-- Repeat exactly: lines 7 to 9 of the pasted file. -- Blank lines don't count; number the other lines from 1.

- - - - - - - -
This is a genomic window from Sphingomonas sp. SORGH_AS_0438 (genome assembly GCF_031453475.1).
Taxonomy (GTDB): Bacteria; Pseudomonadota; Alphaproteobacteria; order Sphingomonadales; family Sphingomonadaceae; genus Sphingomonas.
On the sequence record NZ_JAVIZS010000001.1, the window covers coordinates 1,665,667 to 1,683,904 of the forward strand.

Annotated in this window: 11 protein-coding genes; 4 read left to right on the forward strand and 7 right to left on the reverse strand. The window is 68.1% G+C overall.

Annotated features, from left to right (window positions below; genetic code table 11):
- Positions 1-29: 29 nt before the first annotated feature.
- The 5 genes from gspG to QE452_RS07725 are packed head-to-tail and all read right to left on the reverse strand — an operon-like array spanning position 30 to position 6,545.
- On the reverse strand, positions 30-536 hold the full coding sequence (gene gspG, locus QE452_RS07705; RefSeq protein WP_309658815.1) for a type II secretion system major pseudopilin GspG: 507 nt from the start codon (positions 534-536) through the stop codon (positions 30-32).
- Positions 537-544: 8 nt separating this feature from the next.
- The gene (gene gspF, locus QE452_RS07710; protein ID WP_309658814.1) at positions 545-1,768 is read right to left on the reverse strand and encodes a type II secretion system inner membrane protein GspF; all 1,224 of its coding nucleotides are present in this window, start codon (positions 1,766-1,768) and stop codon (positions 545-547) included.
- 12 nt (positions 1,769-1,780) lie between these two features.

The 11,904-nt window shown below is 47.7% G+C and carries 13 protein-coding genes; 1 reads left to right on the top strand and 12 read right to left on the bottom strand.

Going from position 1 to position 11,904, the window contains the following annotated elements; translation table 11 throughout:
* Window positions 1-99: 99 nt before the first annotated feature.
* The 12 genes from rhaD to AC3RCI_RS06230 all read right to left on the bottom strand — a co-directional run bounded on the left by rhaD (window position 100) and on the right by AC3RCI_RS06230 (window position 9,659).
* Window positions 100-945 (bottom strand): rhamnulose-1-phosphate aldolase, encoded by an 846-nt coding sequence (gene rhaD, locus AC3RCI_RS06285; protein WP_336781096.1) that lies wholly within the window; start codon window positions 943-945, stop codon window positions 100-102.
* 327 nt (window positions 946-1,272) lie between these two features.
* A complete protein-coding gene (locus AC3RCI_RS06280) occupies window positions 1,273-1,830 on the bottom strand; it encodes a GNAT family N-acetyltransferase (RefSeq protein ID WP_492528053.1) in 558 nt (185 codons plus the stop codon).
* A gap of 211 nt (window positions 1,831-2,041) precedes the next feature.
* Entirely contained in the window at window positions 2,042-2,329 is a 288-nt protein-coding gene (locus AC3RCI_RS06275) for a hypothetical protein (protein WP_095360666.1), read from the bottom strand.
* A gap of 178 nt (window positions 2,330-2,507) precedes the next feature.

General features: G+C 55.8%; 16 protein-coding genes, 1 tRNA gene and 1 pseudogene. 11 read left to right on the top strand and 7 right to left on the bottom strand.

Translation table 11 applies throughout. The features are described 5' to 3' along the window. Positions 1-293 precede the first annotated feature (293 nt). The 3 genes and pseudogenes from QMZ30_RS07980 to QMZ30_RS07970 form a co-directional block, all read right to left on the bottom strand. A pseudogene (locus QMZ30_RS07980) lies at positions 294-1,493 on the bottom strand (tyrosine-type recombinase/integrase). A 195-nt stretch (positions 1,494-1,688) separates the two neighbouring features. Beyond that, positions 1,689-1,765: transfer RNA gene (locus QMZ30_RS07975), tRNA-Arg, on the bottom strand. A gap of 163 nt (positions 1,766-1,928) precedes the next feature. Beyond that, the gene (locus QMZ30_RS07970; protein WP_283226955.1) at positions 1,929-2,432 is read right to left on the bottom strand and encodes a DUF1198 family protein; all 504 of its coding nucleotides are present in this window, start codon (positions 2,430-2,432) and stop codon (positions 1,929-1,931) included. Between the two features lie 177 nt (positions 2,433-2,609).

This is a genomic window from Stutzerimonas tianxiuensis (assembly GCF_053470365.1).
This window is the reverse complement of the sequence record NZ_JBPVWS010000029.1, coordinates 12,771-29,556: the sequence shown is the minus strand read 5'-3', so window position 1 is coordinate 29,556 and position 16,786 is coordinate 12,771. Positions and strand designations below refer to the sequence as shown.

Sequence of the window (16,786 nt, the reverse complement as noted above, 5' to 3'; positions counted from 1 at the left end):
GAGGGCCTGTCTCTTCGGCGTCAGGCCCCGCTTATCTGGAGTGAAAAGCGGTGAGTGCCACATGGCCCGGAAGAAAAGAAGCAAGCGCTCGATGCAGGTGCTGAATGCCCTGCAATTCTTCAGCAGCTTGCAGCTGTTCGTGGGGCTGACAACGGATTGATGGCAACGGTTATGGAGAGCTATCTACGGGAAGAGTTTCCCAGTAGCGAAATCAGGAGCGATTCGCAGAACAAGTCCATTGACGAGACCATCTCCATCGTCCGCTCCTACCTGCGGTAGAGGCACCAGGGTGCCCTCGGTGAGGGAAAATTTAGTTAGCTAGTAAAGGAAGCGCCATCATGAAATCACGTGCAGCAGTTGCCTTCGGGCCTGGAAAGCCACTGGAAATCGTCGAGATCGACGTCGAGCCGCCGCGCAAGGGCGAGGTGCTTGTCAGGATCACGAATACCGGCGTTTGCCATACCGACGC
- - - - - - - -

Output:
- The 5 genes from gspG to QE452_RS07725 are packed head-to-tail and all read right to left on the reverse strand — an operon-like array spanning position 30 to position 6,545.
- On the reverse strand, positions 30-536 hold the full coding sequence (gene gspG, locus QE452_RS07705; RefSeq protein WP_309658815.1) for a type II secretion system major pseudopilin GspG: 507 nt from the start codon (positions 534-536) through the stop codon (positions 30-32).
- Positions 537-544: 8 nt separating this feature from the next.